Four young adults with Down syndrome are taking part in an Australian research study — not as subjects, but as research assistants. The University of Queensland’s Down Syndrome Research Program (DSRP) is conducting a new study, Adulthood for Gen Zs with Down syndrome, and what better way to conduct the study than by recruiting those with firsthand experience.
Associate professor Dr. Rhonda Faragher, the director of the program, is overseeing research assistants Rebecca Flanagan, Alana Pettigrew, Mia Johnston and Michael Cox.
“Unfortunately it’s unique that we’ve employed people with Down syndrome on a proper wage as research assistants… This employment strategy is absolutely because these individuals are doing work that we simply cannot do without their contribution. We need their expertise and working with this group of people has been just brilliant. They have really enriched the project in so many ways.”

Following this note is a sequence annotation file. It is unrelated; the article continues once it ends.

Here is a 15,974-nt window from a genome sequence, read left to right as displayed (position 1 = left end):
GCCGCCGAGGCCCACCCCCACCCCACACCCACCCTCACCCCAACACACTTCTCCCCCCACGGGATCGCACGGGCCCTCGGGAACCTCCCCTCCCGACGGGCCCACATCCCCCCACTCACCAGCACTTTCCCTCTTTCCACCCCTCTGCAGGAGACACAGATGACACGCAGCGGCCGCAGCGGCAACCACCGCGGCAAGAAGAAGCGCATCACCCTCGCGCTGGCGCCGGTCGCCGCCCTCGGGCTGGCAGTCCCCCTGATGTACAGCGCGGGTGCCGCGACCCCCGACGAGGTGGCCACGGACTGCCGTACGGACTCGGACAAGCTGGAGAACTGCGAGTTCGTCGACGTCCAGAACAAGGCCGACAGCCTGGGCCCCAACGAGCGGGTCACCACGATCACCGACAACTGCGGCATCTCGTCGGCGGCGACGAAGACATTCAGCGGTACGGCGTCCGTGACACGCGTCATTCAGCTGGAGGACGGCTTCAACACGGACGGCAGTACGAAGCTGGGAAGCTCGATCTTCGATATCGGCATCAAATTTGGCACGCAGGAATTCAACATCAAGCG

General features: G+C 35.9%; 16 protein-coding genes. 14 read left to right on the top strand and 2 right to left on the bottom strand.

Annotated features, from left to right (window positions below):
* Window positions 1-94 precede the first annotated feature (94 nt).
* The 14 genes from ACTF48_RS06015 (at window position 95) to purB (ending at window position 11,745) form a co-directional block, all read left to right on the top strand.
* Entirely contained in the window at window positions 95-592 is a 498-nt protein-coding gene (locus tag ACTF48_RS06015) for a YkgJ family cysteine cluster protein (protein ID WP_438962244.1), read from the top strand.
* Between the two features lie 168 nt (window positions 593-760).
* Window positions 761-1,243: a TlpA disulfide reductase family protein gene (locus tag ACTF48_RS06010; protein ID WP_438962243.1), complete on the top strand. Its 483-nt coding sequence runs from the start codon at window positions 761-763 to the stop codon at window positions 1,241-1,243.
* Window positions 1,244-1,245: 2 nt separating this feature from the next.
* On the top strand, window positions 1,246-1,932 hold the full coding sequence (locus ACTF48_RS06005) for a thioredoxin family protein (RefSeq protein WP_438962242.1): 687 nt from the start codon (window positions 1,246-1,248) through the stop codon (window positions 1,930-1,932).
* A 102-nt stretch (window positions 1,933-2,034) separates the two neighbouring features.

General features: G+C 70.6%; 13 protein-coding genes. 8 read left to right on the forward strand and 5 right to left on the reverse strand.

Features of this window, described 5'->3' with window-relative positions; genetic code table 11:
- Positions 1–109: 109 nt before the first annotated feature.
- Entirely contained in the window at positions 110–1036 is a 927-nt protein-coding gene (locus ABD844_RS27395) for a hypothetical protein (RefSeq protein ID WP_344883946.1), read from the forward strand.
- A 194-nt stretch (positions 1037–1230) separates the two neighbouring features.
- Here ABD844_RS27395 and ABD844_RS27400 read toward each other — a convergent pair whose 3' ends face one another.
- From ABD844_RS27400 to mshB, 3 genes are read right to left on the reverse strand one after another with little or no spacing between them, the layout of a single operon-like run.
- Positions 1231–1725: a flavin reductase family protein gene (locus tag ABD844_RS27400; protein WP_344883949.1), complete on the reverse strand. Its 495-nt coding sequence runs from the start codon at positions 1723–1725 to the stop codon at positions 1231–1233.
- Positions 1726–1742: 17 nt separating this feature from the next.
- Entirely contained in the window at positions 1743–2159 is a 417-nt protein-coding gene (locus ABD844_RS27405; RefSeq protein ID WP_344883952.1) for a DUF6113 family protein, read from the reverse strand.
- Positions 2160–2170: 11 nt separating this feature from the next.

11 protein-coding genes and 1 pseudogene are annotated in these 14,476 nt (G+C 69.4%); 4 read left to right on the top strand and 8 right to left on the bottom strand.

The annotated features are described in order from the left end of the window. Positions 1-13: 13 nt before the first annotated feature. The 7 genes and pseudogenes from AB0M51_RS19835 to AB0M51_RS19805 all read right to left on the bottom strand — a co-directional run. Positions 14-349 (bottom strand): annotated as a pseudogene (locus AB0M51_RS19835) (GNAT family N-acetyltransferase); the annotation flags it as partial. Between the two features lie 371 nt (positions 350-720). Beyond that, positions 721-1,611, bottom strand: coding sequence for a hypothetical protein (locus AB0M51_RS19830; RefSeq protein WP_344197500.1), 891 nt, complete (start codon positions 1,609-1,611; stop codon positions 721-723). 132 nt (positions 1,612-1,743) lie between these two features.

The research project focuses on the lives of Gen Z individuals with Down syndrome and how their quality of life is compared to individuals with Down syndrome in past generations. The DSRP has conducted research in the Brisbane region for over 40 years, documenting trends within the Down syndrome community as individuals transitioned from living in secluded institutional settings, to living at home, going to school, and becoming active members of society.
“We wanted to know what adulthood was like for these young people who have been in inclusive education, and we suspect it’s very different from those born 40 years ago… [In the 1970s], if families chose to take those babies home, and it was against pressure to institutionalise them, they were told, ‘Well, it’s on your head.'”
Research assistant Rebecca Flanagan is enjoying the opportunity to be part of the project, and even had the opportunity to speak to the UN about it:
“I taught myself how to do Zoom and we spoke about what we did, what we were hoping for, what research [data] we were getting, how they reacted to our interviews.”
Though the study wraps up in May, the hope is that its findings will have a lasting impact in helping those with Down syndrome. To help educate those within the healthcare, education, police, and legal communities about how to support the Down syndrome community, the team will also be creating a variety of podcasts and lesson plans based on their findings.